1Nhatrang Educational College, 01 Nguyen Chanh Street, Nhatrang City, Vietnam 2Department of Mathematics and Computer Science, University of Natural Science, Vietnam National University Ho Chi Minh City, 227 Nguyen Van Cu Street, District 5, Ho Chi Minh City, Vietnam
A high-order iterative scheme is established in order to get a convergent sequence at a rate of order () to a local unique weak solution of a nonlinear Kirchhoff wave equation in the unit membrane. This extends a recent result in (EJDE, 2005, No. 138) where a recurrent sequence converges at a rate of order 2.
In this paper we consider the initial and boundary value problem
where are given functions satisfying conditions specified later, , and is a given constant.
Equation (1.1)1 herein is the bidimensional nonlinear wave equation describing nonlinear vibrations of the unit membrane . In the vibration process, the area of the unit membrane and the tension at various points change in time. The condition on the boundary describes elastic constraints, where the constant has a mechanical signification. The boundary condition is satisfied automatically if is a classical solution of the problem (1.1), for example, with . This condition is also used in connection with Sobolev spaces with weight (see [1–3]).
Equation (1.1)1 is related to the Kirchhoff equation
presented by Kirchhoff in 1876 (see ). This equation is an extension of the classical D’Alembert wave equation which considers the effects of the changes in the length of the string during the vibrations. The parameters in (1.2) have the following meanings: is the lateral deflection, is the length of the string, is the area of the cross-section, is the Young modulus of the material, is the mass density, and is the initial tension.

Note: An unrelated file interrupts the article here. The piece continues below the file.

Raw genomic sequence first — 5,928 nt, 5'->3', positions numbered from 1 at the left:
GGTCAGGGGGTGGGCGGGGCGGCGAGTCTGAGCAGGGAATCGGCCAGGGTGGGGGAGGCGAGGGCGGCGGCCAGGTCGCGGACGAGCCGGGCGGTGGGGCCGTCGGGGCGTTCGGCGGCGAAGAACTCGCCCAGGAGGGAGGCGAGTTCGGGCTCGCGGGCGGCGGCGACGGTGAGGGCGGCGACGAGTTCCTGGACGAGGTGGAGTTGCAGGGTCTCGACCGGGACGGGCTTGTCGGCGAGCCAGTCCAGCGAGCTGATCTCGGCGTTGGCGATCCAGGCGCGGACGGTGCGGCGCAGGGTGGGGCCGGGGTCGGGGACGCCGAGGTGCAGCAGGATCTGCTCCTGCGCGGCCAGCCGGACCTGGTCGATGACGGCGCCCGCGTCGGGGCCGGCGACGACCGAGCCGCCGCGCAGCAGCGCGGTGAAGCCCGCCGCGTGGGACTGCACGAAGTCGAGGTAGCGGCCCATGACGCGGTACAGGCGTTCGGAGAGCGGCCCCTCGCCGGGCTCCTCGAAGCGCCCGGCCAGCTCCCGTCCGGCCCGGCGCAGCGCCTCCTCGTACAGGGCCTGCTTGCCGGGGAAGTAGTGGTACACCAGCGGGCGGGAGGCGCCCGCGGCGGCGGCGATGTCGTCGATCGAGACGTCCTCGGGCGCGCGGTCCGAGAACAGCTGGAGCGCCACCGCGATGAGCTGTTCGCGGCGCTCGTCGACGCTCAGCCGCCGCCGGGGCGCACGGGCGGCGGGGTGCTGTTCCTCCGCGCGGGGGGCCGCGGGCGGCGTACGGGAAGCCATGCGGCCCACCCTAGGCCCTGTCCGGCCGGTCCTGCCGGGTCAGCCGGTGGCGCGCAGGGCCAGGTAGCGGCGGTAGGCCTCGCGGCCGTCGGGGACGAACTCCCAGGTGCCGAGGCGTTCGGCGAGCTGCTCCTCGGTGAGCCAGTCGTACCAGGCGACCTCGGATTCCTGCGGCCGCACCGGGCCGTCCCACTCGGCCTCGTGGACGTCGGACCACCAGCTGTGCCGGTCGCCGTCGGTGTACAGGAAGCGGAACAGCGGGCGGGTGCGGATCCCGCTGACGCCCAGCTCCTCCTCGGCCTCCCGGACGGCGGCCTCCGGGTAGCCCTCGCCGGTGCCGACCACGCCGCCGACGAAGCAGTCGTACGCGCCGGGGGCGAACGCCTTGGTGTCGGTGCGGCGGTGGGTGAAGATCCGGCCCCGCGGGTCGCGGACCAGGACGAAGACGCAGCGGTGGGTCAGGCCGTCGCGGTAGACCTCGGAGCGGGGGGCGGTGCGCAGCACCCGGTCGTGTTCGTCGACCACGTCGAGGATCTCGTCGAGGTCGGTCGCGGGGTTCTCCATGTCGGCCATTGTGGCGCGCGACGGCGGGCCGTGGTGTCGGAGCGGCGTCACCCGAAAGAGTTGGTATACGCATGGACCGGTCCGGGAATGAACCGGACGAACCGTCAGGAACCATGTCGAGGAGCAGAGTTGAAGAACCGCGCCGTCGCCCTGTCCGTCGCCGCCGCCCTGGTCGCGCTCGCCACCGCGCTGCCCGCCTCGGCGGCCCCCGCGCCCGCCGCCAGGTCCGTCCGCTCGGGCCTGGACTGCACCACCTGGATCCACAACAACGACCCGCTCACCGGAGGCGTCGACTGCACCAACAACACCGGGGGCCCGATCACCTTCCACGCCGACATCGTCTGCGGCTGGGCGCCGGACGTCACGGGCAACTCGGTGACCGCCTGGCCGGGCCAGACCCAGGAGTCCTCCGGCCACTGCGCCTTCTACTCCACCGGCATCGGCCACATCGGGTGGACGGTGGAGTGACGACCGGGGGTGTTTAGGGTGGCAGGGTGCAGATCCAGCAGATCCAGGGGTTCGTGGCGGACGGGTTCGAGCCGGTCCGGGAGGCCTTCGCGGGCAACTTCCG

The Kirchhoff wave equation of the form (1.1)1 received much attention. Many interesting results about the existence, stability, regularity in time variable, asymptotic behavior, and asymptotic expansion of solutions can be found, for example, in [2, 3, 5–14] and references therein.
In , in a special case, sufficient conditions were established for a quadratic convergence to the solution of (1.1) with and . Based on the ideas about recurrence relations for a third-order method for solving the nonlinear operator equation in , we extend the above result by the construction of a high-order iterative scheme for (1.1)1, where and are more generalized.
In this paper, we associate with (1.1)1 a recurrent sequence defined by, with satisfying (1.1)2-3. The first term is chosen as . If and , we prove that the sequence converges at a rate of order to a unique weak solution of the problem (1.1). This result is a relative generalization of [2, 3, 8, 9, 14, 16].
2. Preliminary Results, Notations, Function Spaces
Put . We omit the definitions of the usual function spaces , and . For any function we define as and define the space as completion of the space with respect to the norm . Similarly, for any function we define as and define the space as completion of the space with respect to the norm . Note that the norms and can be defined, respectively, from the inner products
Identifying with its dual we obtain the dense and continuous embedding . The inner product notation will be reutilized to denote the duality pairing between and .
We then have the following lemmas, the proofs of which can be found in .
Lemma 2.1. There exist two constants and such that, for all , we have(i),
Lemma 2.2. The embedding is compact.
Remark 2.3. In Lemma 2.1, the two constants and can be given explicitly as and . We also note that for all (see [17, page 128/Lemma 5.40]). On the other hand, by and for all , it follows that . From both relations we deduce that for all . Now, let the bilinear form be defined by
where is a positive constant. Then, there exists a unique bounded linear operator such that for all . We then have the following lemma.
Lemma 2.4. The symmetric bilinear form defined by (2.2) is continuous on and coercive on , that is,(i),
for all , where and .